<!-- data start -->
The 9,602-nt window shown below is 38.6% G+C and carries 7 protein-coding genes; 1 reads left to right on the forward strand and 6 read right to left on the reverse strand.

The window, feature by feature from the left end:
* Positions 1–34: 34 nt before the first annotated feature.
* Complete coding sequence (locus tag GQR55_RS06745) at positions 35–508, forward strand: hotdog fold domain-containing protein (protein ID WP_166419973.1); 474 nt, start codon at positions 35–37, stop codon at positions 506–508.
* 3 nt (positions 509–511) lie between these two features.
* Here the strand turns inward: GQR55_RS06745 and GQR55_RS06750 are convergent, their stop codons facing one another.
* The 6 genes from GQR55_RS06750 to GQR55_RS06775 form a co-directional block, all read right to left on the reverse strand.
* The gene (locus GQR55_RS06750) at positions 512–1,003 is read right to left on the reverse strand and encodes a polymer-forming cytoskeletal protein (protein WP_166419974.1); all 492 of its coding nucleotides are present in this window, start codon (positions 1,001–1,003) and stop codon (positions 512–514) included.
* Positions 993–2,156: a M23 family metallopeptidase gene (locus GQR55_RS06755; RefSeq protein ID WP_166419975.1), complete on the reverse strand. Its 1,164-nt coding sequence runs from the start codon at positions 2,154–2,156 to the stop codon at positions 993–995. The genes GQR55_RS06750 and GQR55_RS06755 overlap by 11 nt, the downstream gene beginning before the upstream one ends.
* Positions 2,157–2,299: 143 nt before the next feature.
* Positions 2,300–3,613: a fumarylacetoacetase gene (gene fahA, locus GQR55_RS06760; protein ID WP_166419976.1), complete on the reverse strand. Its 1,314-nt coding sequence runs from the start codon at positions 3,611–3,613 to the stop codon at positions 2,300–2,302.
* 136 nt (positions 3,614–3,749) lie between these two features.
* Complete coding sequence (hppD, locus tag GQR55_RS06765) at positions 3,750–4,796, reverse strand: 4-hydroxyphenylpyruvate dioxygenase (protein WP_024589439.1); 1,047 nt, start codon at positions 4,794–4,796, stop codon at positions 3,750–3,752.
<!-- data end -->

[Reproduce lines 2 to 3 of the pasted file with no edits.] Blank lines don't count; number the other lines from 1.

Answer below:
The window, feature by feature from the left end:
* Positions 1–34: 34 nt before the first annotated feature.